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Journal of Craniovertebral Junction and Spine
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ORIGINAL ARTICLE
Year : 2021  |  Volume : 12  |  Issue : 4  |  Page : 401-405

What are the major drivers of outcomes in cervical deformity surgery?


1 Departments of Orthopaedic and Neurologic Surgery, NYU Langone Orthopedic Hospital, New York Spine Institute, New York, NY, USA
2 Department of Orthopedics, SUNY Downstate, New York, NY, USA

Correspondence Address:
Peter Gust Passias
Departments of Orthopaedic and Neurological Surgery, Division of Spinal Surgery, NYU Langone Medical Center, Orthopaedic Hospital – NYU School of Medicine, New York Spine Institute, 301 East 17th St, New York 10003, NY
USA
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Source of Support: None, Conflict of Interest: None


DOI: 10.4103/jcvjs.jcvjs_106_21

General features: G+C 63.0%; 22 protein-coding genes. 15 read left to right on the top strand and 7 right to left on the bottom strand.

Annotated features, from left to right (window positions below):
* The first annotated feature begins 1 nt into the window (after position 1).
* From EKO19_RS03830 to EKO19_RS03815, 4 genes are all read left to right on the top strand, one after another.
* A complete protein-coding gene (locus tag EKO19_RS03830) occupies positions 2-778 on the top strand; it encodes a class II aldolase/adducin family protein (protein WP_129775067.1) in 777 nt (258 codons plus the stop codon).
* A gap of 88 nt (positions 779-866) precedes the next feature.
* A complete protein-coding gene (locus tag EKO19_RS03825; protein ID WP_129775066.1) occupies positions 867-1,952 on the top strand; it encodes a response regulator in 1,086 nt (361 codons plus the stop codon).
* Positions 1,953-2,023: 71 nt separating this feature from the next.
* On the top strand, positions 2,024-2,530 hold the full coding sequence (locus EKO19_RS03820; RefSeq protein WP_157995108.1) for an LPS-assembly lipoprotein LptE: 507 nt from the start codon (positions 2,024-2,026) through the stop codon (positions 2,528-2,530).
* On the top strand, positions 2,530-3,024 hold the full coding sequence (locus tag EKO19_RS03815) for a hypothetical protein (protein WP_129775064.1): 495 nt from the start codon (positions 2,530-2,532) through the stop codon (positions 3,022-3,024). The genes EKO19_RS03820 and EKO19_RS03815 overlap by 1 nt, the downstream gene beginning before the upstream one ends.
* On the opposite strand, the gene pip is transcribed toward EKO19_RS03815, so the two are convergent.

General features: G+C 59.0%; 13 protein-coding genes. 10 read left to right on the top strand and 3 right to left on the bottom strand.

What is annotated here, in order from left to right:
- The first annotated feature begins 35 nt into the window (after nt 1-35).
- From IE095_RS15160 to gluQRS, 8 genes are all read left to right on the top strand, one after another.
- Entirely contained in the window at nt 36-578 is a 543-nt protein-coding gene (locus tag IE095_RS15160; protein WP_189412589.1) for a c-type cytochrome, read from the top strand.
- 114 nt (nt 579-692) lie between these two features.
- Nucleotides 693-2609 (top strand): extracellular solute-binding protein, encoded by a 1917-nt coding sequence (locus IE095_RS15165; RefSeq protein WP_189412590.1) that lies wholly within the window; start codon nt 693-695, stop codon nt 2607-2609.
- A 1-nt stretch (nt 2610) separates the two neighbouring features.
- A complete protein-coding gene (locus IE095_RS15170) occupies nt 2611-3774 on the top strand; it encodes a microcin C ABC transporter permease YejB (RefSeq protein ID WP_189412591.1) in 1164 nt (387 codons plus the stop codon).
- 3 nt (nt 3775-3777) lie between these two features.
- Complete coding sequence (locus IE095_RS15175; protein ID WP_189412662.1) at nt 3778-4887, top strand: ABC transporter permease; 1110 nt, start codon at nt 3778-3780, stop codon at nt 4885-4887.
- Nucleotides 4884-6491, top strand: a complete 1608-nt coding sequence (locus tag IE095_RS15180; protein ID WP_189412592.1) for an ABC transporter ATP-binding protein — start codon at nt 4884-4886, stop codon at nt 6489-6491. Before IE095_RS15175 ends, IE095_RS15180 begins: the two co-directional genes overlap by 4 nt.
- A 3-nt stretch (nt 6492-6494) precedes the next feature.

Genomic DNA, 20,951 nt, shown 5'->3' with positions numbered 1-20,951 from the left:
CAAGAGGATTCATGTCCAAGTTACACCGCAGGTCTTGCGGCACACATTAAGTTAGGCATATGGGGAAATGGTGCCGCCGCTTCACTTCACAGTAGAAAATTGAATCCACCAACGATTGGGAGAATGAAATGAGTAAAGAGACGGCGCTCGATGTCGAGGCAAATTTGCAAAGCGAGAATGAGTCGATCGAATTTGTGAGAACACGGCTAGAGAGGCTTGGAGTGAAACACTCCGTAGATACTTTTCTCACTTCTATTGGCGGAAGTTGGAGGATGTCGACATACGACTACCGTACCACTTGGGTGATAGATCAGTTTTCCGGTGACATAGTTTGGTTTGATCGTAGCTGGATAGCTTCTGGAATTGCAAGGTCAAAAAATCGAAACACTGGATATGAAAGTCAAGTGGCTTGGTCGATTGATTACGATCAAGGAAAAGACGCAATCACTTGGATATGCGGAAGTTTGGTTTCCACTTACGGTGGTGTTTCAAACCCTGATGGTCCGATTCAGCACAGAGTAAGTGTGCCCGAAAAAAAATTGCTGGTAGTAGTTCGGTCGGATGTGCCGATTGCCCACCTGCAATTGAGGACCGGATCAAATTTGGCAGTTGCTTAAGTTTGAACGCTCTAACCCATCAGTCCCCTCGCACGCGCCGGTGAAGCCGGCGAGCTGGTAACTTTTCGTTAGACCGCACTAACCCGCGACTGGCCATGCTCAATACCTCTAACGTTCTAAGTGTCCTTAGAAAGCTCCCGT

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Background Context: Cervical deformity (CD) correction is becoming more challenging and complex. Understanding the factors that drive optimal outcomes has been understudied in CD corrective surgery. Purpose: The purpose of the study was to weight baseline (BL) factors on impact upon outcomes following CD surgery. Study Design/Setting: This was a retrospective review of a single-center database. Patient Sample: The sample size of the study was 61 cervical patients. Outcome Measures: Two outcomes were measured: “Improved outcome (IO)”: (1) radiographic improvement: “nondeformed” Schwab pelvic tilt (PT)/sagittal vertical axis (SVA) and Ames cervical sagittal vertical axis (cSVA)/T1 Slope – cervical lordosis (TSCL); (2) clinical: MCID Euro-QOL 5 Dimension (EQ5D), Neck Disability Index (NDI), or improvement in modified Japanese Orthopedic Association (mJOA) scale modifier; and (3) complications/reoperation: no reoperation or major complications and “poor outcome” (PO): (1) radiographic deterioration: “moderate” or “severely” deformed Schwab SVA/PT and Ames cSVA/TS-CL; (2) clinical: not meeting MCID EQ5D and NDI worsening in mJOA modifier; and (3) complications/reoperation: reoperation or complications. Materials and Methods: CD patients included full BL and 1-year (1Y) radiographic measures and Health related quality of life (HRQLs) questionnaires. Patients who underwent a reoperation for infection were excluded. Patients were categorized by IO, PO, or not. Random forest assessed ratios of predictors for IO and PO. Categorical regression models predicted how BL regional deformity (Ames cSVA, TS-CL, and horizontal gaze), BL global deformity (Schwab PI-LL, SVA, and PT), regional/global change (BL to 1Y), BL disability (mJOA score), and BL pain/function impact outcomes. Results: Sixty-one patients were included in the study (55.8 years, 54.1% of females). Surgical approach included 18.3% anterior, 51.7% posterior, and 30% combined. The average number of levels fused for the cohort was 7.7. Mean operative time was 823 min, and estimated blood loss (EBL): 1037ccs. At 1Y, 24.6% had an IO and 9.8% had PO. Random forest analysis showed the top five individual factors associated with an IO: BL maximum kyphosis, maximum lordosis, C0–C2, L4 pelvic angle, and NSR back pain (80% radiographic, 20% clinical). Categorical IO regression model (R2 = 0.328, P = 0.007) showed low BL regional deformity (β = ‒0.082), low BL global deformity (β = ‒0.099), global improvement (β = ‒0.532), regional improvement (β = ‒0.230), low BL disability (β = ‒0.100), and low BL NDI (β = ‒0.024). Random forest demonstrated the top five individual BL factors associated with PO, 80% were radiographic: BL CL apex, DJK angle, cervical lordosis, T1 slope, and NSR neck pain. Categorical PO regression model (R2 = 0.306, P = 0.012) showed high BL regional deformity (β = ‒0.108), high BL global deformity (β = ‒0.255), global decline (β = ‒0.272), regional decline (β = 0.443), BL disability (β = −‒0.164), BL and severe NDI (>69) (β = ‒0.181). Conclusions: Categorical weight demonstrated radiographic as the strongest predictor of both improved (global alignment) and PO (regional deformity/deterioration). Radiographic factors carry the most weight in determining an improved or PO, and can be ultimately utilized in preoperative planning and surgical decision-making to optimize outcomes.


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